Carolyn: Yeah. And what was interesting for us at Buffer, was that we didn't have  the luxury of pointing at those things, or to say it another way, maybe a more cynical way, hiding behind those things, because we were distributed. We didn't have the pinball machines, and the beers, and the hanging out. We had to say, "What is our culture if we don't have those things?" So that's kind of where the shared values and the decisions about gifting Kindle books and a Kindle to everyone on the team.


Courtney:  That’s the best perk.

Carolyn: Yeah, I know. It's the best perk ever. And we kind of said, We don't really have that sort of in-office fun workplace type idea or opportunity. So what does it look like if a bunch of people are still going to have conversations and get to know each other, and talk and connect, and talk about work, and talk about personal lives, both to each other and to their families and to their friends? How do we provide an environment where people feel like they want to talk about things that are exciting to them, or helping them improve or be their best selves, without sort of forcing it? Without saying, "Every Friday we get together, and we talk about what we're doing to..." It's this funny line of like leading a horse to water, like, "Here's books and here's a Jawbone, and here's all sorts of other things to try and create an environment where you feel supported, and you feel like you can be your whole self, and you feel like you can pursue your dreams, and talk about things that you're excited about.” You want to be uplifting but without having this hammer about it.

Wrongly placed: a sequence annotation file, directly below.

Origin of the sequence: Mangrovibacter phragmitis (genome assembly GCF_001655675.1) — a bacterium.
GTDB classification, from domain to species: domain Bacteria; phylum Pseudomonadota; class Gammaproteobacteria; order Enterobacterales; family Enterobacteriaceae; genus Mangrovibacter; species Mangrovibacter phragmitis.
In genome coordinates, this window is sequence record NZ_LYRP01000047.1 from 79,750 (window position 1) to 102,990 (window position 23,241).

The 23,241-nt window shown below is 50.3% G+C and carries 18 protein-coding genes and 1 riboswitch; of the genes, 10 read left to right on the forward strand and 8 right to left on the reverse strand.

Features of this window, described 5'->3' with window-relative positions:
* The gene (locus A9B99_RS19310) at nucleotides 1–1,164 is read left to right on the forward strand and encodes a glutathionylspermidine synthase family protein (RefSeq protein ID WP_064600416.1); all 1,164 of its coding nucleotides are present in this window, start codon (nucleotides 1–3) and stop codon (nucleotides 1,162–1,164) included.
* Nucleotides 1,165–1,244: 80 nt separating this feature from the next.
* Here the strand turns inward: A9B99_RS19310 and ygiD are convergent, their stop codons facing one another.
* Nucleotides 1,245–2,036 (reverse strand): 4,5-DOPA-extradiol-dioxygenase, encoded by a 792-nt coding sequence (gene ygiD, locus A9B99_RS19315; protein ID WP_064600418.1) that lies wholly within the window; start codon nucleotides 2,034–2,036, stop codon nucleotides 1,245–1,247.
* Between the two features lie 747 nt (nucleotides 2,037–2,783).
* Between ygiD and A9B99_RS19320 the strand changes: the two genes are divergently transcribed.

Courtney:  Yeah. You have to trust people to create that. It's like throwing a party, you can't have people get together and say, "Okay, talk about this."

Carolyn: Totally, and just like the party example, it all comes down to who's there.  So if you have people in the environment, in the office or in the party or wherever it is, who are happy to be there and excited about what direction the company is going, and genuinely caring about each other, then it's a lot easier to create a great culture [chuckles]. It's kind of like cheating to start at the hiring level. 


Courtney: Yeah, the best way to create culture is to hire amazing people [laughter]. Just do that and you'll be fine.

Carolyn: There's this quote - I think it's Jim Rome, but I could be wrong, that says that he saw a sign that said, "We don't train our employees to be really nice people. We just hire nice people [laughter]." And he loves that, he's like, "That's so clever. That's such a smart hack." [music]